Philosophy Lexicon of Arguments

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Deception, philosophy: A deception is an idea that diverges from what would have been expected by the way in which this idea was caused, when the expectation or expectability is based on past experience or shared experiences and expectations of a community of subjects. See also error, causal theory of knowledge, reliability theory, knowledge, certainty, objectivity, intersubjectivity.

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Annotation: The above characterizations of concepts are neither definitions nor exhausting presentations of problems related to them. Instead, they are intended to give a short introduction to the contributions below. – Lexicon of Arguments.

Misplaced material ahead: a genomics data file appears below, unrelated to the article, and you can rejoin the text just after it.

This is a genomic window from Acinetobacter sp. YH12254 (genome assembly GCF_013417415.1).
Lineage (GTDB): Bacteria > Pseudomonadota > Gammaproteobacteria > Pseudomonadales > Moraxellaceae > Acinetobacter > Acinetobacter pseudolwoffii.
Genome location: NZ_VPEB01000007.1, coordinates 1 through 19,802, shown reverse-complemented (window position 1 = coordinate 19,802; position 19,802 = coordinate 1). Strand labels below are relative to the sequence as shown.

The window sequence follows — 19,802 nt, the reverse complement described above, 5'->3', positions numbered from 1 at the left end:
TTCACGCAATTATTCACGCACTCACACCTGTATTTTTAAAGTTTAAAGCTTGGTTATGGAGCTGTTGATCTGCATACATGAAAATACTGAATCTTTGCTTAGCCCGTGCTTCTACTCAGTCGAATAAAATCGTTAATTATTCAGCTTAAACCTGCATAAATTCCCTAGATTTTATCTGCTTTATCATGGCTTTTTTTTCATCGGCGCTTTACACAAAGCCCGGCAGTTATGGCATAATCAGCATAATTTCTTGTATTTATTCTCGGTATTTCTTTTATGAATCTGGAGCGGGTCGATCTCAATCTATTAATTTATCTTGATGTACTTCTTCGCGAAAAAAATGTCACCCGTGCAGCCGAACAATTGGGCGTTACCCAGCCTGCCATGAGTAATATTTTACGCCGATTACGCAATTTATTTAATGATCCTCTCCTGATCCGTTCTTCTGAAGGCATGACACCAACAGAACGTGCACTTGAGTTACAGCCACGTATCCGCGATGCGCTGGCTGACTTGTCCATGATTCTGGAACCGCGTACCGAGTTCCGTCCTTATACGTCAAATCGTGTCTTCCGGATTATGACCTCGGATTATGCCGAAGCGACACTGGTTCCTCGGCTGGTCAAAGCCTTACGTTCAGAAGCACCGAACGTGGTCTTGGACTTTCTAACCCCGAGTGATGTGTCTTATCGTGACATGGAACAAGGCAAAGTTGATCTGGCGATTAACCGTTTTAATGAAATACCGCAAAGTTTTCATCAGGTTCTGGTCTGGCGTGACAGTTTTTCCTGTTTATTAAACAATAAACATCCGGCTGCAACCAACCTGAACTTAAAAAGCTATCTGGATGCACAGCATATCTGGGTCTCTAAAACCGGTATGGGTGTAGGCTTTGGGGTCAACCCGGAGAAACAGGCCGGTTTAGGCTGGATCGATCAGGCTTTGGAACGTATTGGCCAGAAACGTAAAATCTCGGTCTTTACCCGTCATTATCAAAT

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I 154
Error / deception / Maturana: it must be clear to us that we do not describe an independent reality - the illusion can only be distinguished by comparing different types of experiences, ie outside of a concrete experience - certainty should not be based on perception, because we can not distinguish illusion within the experience.


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Explanation of symbols: Roman numerals indicate the source, arabic numerals indicate the page number. The corresponding books are indicated on the right hand side. ((s)…): Comment by the sender of the contribution.

Mat I
U. Maturana
Biologie der Realität Frankfurt 2000


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Ed. Martin Schulz, access date 2017-11-22